A garnishment letter of non-compliance is issued by the court when an individual refuses to pay money he owes. Most garnishments come directly from the person's paycheck, though they can also come from his bank account or against his car.
Garnishment Letter of Non-Compliance
If you are the human resource manager or owner of a company, you may receive a garnishment letter of non-compliance for an employee at some point in your career. Even if this has never happened, it is smart to be prepared to handle the request when it does come up.
Likewise, as an employee whose wages are garnished, make sure you understand your options.
Situations When Garnishment Can Occur
A variety of different reasons exist that may spawn the receiving of a garnishment letter of non-compliance. If you receive a letter, it means someone has filed a judgment against you requiring you to pay them what you owe. This usually happens if you have not paid them in a timely manner or are ignoring bills and warnings.
Examples of reasons you may be issued a garnishment letter include:
- Bill that has not been paid, such as a medical or lawyer bill
- IRS for unpaid taxes
- Winnings from a lawsuit you lost and still have not paid
- Child support and back payments
- Anyone who you owe money to whom has a court order
Receiving a Letter for an Employee
If you receive a garnishment letter for your employees for wage garnishment, your responsibility is to make sure that the proper amount is deducted from his paycheck and turned into the proper authorities. This may mean more paperwork for you.
It will help for you to fully understand the different situations that can warrant a letter of garnishment.
Sending a Notice to Your Employee
Though your employee should have received a notice or be aware that his check is going to be garnished, protect yourself by sending him a formal memo explaining what is going to happen.The letter should include:
- The employee's name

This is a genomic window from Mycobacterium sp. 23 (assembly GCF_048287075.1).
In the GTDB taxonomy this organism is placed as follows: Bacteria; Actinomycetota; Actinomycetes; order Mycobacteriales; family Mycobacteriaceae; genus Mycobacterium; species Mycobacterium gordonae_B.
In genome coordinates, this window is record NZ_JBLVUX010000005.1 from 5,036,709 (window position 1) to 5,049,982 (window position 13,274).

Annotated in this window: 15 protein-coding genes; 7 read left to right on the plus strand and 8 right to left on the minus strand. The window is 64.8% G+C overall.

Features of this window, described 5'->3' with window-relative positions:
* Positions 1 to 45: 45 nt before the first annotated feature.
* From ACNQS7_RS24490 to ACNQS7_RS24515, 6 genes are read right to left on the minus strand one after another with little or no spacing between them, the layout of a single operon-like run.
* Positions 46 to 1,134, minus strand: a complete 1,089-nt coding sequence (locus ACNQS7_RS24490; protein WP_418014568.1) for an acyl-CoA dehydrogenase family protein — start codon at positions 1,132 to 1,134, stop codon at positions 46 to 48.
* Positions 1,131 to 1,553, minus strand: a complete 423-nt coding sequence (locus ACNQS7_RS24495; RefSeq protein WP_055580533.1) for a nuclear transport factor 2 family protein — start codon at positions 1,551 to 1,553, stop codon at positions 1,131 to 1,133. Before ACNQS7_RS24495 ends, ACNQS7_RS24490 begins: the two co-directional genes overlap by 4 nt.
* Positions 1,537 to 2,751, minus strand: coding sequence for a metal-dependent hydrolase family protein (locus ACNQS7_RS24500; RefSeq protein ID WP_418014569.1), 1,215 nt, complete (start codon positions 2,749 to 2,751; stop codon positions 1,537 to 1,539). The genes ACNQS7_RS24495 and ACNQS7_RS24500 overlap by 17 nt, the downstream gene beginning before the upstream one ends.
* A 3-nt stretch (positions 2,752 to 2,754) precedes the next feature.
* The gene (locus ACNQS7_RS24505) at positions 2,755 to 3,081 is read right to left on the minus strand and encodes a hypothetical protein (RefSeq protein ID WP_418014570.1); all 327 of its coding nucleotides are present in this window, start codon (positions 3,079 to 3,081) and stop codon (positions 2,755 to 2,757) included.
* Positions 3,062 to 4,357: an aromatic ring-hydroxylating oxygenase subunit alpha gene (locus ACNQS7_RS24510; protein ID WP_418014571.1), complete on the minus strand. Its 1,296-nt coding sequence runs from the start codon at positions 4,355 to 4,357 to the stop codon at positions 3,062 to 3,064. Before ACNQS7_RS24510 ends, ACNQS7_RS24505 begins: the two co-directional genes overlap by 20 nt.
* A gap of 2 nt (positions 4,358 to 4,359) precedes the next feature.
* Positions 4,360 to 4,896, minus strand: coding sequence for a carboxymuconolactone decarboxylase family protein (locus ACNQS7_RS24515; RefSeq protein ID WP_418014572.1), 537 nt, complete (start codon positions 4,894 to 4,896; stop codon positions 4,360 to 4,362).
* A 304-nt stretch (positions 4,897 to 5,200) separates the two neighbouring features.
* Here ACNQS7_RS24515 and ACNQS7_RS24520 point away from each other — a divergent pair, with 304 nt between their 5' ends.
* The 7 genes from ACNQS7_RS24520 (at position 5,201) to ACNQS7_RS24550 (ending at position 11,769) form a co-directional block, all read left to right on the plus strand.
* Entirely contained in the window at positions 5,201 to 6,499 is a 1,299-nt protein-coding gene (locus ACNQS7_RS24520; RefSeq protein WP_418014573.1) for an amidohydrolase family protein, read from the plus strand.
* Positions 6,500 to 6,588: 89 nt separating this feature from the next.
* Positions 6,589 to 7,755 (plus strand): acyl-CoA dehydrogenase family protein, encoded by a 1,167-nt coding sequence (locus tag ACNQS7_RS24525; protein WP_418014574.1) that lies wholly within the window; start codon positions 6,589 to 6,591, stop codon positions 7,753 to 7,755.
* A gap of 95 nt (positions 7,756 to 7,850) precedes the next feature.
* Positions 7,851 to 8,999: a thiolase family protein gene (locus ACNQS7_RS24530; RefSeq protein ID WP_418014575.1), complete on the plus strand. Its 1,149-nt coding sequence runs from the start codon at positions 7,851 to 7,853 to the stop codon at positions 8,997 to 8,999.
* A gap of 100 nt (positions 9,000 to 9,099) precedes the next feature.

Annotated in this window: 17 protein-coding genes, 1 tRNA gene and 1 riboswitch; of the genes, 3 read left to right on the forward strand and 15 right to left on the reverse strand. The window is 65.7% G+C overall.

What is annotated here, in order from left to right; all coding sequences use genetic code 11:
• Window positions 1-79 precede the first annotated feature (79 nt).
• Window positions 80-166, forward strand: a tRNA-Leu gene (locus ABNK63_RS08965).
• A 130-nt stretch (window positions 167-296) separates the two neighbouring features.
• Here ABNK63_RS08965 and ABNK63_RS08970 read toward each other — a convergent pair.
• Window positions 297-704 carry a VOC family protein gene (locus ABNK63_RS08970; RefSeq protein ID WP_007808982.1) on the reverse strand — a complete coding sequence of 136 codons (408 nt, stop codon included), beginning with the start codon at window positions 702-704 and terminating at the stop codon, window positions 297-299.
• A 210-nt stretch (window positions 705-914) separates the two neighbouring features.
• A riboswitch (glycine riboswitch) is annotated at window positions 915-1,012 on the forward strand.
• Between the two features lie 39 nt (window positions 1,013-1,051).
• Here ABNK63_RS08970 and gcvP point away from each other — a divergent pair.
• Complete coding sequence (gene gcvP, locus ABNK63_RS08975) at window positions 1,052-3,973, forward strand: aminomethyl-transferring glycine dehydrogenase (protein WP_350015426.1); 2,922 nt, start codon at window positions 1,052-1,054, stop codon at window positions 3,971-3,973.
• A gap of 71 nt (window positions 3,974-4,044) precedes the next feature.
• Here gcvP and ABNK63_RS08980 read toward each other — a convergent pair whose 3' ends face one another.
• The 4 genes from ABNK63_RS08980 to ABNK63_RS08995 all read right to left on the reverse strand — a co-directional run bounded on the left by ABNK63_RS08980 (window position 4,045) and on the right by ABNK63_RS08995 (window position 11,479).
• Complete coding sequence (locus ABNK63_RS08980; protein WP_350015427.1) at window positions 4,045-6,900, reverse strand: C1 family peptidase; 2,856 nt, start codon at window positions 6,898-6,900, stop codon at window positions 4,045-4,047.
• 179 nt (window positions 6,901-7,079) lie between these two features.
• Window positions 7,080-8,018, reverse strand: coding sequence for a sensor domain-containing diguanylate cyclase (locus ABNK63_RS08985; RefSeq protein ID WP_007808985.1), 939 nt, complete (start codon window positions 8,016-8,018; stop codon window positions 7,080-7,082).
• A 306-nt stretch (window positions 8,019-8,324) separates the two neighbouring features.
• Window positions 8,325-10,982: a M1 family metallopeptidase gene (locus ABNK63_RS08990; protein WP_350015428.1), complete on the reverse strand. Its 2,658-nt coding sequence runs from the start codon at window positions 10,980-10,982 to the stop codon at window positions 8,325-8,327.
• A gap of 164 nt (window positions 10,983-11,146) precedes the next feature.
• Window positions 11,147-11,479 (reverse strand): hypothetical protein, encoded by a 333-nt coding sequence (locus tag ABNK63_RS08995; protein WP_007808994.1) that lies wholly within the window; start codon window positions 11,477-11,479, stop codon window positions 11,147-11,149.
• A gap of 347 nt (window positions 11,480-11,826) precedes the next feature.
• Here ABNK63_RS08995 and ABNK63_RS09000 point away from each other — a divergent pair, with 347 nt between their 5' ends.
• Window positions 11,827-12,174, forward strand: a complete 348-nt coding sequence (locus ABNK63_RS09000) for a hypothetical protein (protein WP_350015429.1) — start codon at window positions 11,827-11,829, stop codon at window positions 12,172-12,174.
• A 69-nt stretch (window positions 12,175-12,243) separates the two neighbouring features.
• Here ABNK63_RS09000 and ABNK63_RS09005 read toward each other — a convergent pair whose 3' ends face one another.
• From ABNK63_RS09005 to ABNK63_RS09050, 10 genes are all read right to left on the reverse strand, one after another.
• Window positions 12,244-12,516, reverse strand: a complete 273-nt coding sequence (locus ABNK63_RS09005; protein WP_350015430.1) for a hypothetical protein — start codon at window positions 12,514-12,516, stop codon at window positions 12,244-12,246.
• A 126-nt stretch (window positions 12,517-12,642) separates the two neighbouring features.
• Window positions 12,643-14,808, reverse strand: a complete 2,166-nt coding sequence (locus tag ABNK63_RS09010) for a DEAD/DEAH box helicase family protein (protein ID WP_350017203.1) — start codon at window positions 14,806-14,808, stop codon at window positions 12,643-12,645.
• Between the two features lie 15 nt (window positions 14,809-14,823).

- Social security number
- Description of why he/she is getting the notice.
- Who is requesting the garnishment (such as a court, a corporation, or the state)
- Percent to be deducted and how often
- When the deductions will begin and how long they will last
- How to stop the garnishments
Example of an Employee Letter
Attn: Employee Bob Social Security #
Dear Employee Bob:
This notice is to inform you that the Court has required that your check is garnished to make up for past due and current child support payments. The court is requiring us, as your employer, to garnish 30 percent of your wages every paycheck until January 31, 2008. Beginning February 1, 2008, we will garnish 25 percent of your wages.
Garnishment percentages include any raises or bonuses you may receive.
We will begin deducting 30 percent from your weekly paycheck on August 10, 2007.
The garnishment will continue until we receive notice from the court that your commitment is fulfilled or alternative arrangements have been made.
If you have any questions regarding the amount or would like to stop the garnishments, please contact the clerk of courts for a release.
Your Boss or Human Resources Director
Not all income is subject to garnishment. Your income is safe if it comes from:
- Social Security benefits
- Retirement plan benefits
- Public assistance benefits
As long as your garnishment is not coming from child or spousal support, the following is protected:
- Workers' compensation
- Unemployment benefits
- Disability benefits
Garnishing Your Bank Account
If you are considering trying to avoid a garnishment by working under the table, the courts have ways around it. A garnishment can be issued against your bank account. If this happens, the bank will freeze your account and report your assets to the court. Unless the debtor has a good reason not to pay the bill, the money is then paid out.
Fighting a Garnishment
If feel you have received a non-compliance garnishment letter in error or that you cannot pay it for a legit reason, you can fight the garnishment. You will need to go to the court who issued the garnishment.
Some situations where the garnishment may be waived include:
- Alternative arrangements are made to pay the debt
- Your income or hourly wage (below minimum wage) is not substantial enough to pay off the debt
- You can present a good reason why the garnishment should not occur
- You filed bankruptcy (consult the new bankruptcy law)
Don't be afraid to consult with an attorney if you feel you are unjustly targeted. Most lawyers will not charge you for an initial consultation.